An .05 Alcohol Limit for Driving – Is It Going Too Far?
Once a law is accepted, we forget how much resistance had to be overcome to get there. When Social Security was first proposed, it met with fierce opposition. It was called “unjust” and a “cruel hoax.” When Congress ordered states to lower their blood alcohol concentration (BAC) limit that defines of intoxication to.08, some states held out. Various reasons were given, the most common being that states should set their own limits and a lower limit punishes innocent social drinkers by criminalizing their behavior.
One still hears grumbles about .08 on occasion, but it’s pretty widely accepted. However, the National Transportation Safety Board (NTSB) recently called for the limit to be lowered to 05.
There are good arguments to be made for the lower limit, but it’s no likely that states will adopt it anytime soon. Few legislatures are even bothering to debate it, for a number of reasons.
- Congress is not holding an axe to state’s highway budgets. In 2003 Congress withheld highway funds from any state that refused to lower their limits. Without that incentive, it’s a tough sell. Anthony Foxx, the Secretary of Transportation, said that the states need to take the lead if they want lower limits.
- The nation’s foremost anti-drunk driving advocate, MADD (Mothers Against Drunk Driving), is not behind the change.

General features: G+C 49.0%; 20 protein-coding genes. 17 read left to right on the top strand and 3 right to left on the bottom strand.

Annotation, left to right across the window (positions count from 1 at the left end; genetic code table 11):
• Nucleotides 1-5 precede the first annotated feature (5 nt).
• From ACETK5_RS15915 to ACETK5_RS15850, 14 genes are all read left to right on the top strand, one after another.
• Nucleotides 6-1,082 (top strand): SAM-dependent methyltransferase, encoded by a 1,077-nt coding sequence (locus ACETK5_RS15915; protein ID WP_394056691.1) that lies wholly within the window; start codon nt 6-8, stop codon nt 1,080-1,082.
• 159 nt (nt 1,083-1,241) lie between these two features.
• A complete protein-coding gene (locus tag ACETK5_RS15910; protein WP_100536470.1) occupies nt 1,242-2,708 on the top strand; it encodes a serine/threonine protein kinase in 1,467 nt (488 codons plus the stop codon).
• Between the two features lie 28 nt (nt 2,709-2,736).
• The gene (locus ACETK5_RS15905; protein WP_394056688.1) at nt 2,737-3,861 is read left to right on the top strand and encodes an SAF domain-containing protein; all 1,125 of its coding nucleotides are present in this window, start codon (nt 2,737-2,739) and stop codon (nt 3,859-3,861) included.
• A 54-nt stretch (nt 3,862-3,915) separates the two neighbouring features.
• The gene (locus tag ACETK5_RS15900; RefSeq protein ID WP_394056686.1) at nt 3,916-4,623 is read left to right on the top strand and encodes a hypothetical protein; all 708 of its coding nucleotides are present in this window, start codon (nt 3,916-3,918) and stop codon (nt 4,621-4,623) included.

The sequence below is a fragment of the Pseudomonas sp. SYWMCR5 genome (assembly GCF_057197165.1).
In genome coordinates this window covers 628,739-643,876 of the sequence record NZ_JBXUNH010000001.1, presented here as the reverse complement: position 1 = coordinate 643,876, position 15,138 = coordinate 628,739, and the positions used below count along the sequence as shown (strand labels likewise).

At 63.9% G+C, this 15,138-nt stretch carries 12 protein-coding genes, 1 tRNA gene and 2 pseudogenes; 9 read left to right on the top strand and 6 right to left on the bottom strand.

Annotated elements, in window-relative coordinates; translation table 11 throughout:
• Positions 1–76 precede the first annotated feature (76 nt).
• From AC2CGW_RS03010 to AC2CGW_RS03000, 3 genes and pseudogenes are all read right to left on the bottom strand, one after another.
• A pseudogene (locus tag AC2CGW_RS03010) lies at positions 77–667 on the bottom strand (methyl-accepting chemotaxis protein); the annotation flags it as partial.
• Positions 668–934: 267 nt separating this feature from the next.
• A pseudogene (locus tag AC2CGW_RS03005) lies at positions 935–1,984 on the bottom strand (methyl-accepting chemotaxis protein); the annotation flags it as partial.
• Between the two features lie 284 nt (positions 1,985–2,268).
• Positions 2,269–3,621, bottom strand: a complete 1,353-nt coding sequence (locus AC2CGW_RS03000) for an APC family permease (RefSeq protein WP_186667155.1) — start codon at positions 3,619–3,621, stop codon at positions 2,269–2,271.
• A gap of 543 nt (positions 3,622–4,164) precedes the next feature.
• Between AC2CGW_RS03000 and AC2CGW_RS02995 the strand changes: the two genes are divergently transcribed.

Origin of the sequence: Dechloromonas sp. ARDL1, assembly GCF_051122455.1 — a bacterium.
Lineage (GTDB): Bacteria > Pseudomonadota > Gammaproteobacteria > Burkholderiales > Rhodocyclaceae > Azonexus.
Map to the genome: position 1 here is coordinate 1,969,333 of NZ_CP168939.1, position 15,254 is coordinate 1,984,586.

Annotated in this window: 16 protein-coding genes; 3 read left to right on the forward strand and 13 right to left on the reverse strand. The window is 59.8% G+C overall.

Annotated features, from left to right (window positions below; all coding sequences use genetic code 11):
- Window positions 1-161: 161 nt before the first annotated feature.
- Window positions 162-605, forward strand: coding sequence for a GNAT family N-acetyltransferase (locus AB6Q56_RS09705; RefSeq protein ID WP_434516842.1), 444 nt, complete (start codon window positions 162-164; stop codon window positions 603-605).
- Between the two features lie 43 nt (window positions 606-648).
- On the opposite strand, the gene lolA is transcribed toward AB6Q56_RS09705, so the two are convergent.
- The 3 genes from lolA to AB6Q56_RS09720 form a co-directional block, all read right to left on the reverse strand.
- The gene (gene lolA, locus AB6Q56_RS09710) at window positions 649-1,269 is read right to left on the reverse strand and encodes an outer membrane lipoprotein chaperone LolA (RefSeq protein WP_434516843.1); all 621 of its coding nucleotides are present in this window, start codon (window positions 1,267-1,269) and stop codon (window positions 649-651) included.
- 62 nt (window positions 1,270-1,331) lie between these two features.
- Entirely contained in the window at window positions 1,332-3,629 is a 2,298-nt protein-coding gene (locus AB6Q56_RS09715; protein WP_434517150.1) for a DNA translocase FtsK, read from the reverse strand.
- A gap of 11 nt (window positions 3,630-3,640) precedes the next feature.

That second one frustrates supporters of the lower limit, but MADD has a point. It’s not that the organization doesn’t believe that a lower limit will help prevent alcohol-related road deaths and injuries – it will and they know it. But MADD has made other measures a priority. In particular, they are working towards having every state require ignition interlocks for all DUI offenders. An ignition interlock, or car breathalyzer, prevents a vehicle from starting if the driver has been drinking.
Moreover, an ignition interlock effectively lowers the allowable limit for a drunk driving offender to almost zero.
If MADD did not feel there was a better, more practical and more workable solution to the problem of drunk driving, they would be behind the .05 limit. Many other countries use that, and even lower limits. However, chasing an .05 limit seems counterproductive when the use of ignition interlocks are already on the rise and are doing their job. At present, 25 states require ignition interlocks for all drunk driving offenses, and more states are debating all-offender laws. As long as states are pursuing the goal of ending impaired driving, it might be best to let them do it in a way that has been tried and proven.